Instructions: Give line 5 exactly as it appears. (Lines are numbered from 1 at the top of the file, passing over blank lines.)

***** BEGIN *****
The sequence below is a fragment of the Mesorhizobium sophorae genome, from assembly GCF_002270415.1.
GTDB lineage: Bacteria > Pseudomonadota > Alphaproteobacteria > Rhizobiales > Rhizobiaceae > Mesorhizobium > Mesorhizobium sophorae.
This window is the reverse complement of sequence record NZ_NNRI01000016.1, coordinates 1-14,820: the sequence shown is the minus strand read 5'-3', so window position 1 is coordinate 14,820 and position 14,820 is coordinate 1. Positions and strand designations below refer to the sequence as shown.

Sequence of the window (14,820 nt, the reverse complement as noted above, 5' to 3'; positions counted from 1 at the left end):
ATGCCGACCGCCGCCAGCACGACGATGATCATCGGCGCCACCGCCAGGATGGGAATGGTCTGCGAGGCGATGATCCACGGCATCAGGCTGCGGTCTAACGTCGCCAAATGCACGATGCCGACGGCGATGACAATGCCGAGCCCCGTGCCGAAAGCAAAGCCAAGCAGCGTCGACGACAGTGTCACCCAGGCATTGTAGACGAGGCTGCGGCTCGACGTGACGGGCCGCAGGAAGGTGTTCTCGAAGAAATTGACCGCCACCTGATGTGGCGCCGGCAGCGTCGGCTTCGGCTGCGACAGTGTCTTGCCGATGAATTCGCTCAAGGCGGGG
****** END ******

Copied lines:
ATGCCGACCGCCGCCAGCACGACGATGATCATCGGCGCCACCGCCAGGATGGGAATGGTCTGCGAGGCGATGATCCACGGCATCAGGCTGCGGTCTAACGTCGCCAAATGCACGATGCCGACGGCGATGACAATGCCGAGCCCCGTGCCGAAAGCAAAGCCAAGCAGCGTCGACGACAGTGTCACCCAGGCATTGTAGACGAGGCTGCGGCTCGACGTGACGGGCCGCAGGAAGGTGTTCTCGAAGAAATTGACCGCCACCTGATGTGGCGCCGGCAGCGTCGGCTTCGGCTGCGACAGTGTCTTGCCGATGAATTCGCTCAAGGCGGGG